“I left my card in res, I’m rushing for a lecture can you please help,” he said as an example.
Spot checks for student cards are being conducted at bus stops. Campus Control investigations manager Michael Mahada said this is not done to “oppress or harass students”.
There is a proposal to fence the area around the bus stops to restrict access to circuit buses. However, he said it could be “very restrictive, very controlling, and we’re [sic] not sure how it would go down with our population.”
Campus Control plans to fill vacancies within the next two weeks to increase the number of officers on patrol. It has also budgeted for more staff next year, and plans to commission an extra reaction vehicle.
Published in Wits Vuvuzela 20th edition, 17th August 2012.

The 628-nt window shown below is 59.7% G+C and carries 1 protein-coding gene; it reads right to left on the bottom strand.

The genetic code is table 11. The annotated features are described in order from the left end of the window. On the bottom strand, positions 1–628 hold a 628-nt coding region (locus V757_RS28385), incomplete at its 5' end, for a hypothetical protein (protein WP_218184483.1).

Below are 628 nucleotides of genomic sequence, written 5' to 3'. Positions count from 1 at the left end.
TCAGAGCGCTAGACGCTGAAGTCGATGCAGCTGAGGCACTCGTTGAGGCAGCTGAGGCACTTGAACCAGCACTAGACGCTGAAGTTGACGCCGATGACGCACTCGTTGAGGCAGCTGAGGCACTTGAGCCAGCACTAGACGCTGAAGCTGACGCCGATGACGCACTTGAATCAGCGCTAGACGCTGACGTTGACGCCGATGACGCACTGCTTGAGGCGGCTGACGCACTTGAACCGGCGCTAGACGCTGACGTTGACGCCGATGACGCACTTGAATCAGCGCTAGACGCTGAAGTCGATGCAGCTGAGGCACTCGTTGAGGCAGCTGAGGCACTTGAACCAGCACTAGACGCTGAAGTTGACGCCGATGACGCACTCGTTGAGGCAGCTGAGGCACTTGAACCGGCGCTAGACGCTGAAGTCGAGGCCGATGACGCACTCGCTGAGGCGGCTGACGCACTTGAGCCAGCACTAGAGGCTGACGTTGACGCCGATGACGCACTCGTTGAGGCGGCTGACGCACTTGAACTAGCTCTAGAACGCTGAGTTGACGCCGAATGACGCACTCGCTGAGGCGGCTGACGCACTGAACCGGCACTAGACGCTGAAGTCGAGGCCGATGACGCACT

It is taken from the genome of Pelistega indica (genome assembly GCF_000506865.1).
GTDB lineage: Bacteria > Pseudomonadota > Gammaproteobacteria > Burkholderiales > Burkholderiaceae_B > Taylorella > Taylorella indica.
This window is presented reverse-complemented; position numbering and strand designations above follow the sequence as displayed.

Campus Control’s tips on staying safe
Avoid isolated areas on campus, including toilet facilities. A student was recently robbed on his way out of a bathroom in the John Moffatt building. Kemp also advised students not to use empty tutorial or lecture rooms to study, they should rather find one that is already occupied.
Do not leave your valuables unattended in public places for any reason, for any length of time. The stranger next to you in the library that you ask to look after your laptop does not have to.
Do not leave your residence room unlocked, even to go to the bathroom down the corridor.
Keep cellphones and other mobile devices out of sight when on the road.
Ask to be escorted to your room or car if you are leaving campus late, and feeling unsafe. Camus control is available to escort Wits staff and students to Wits residences and car parks, and can be contacted on (011) 717-4444. Students living in Braam are urged to ask Urban Genesys security guards (dressed in green and beige uniforms) for escorting.
Student gagged and robbed
Muggers chased down in Braam